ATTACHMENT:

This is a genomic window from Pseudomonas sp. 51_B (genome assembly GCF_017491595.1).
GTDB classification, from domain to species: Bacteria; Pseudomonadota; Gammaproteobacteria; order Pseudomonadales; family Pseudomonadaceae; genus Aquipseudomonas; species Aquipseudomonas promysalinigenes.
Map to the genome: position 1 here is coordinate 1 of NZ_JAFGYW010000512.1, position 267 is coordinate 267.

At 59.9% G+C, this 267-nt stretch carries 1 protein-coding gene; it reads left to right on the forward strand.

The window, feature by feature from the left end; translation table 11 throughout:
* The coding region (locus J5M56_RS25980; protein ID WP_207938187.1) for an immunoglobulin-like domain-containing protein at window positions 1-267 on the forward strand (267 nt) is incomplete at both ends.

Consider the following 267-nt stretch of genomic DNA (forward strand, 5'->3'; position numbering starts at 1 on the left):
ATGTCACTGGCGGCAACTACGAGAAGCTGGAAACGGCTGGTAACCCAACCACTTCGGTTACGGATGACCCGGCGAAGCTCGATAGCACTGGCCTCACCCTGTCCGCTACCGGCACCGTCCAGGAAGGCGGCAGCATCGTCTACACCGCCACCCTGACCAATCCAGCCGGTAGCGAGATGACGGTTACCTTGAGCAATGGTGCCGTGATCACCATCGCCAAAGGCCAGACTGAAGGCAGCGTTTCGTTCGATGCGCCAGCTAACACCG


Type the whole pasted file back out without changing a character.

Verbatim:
This is a genomic window from Pseudomonas sp. 51_B (genome assembly GCF_017491595.1).
GTDB classification, from domain to species: Bacteria; Pseudomonadota; Gammaproteobacteria; order Pseudomonadales; family Pseudomonadaceae; genus Aquipseudomonas; species Aquipseudomonas promysalinigenes.
Map to the genome: position 1 here is coordinate 1 of NZ_JAFGYW010000512.1, position 267 is coordinate 267.

At 59.9% G+C, this 267-nt stretch carries 1 protein-coding gene; it reads left to right on the forward strand.

The window, feature by feature from the left end; translation table 11 throughout:
* The coding region (locus J5M56_RS25980; protein ID WP_207938187.1) for an immunoglobulin-like domain-containing protein at window positions 1-267 on the forward strand (267 nt) is incomplete at both ends.

Consider the following 267-nt stretch of genomic DNA (forward strand, 5'->3'; position numbering starts at 1 on the left):
ATGTCACTGGCGGCAACTACGAGAAGCTGGAAACGGCTGGTAACCCAACCACTTCGGTTACGGATGACCCGGCGAAGCTCGATAGCACTGGCCTCACCCTGTCCGCTACCGGCACCGTCCAGGAAGGCGGCAGCATCGTCTACACCGCCACCCTGACCAATCCAGCCGGTAGCGAGATGACGGTTACCTTGAGCAATGGTGCCGTGATCACCATCGCCAAAGGCCAGACTGAAGGCAGCGTTTCGTTCGATGCGCCAGCTAACACCG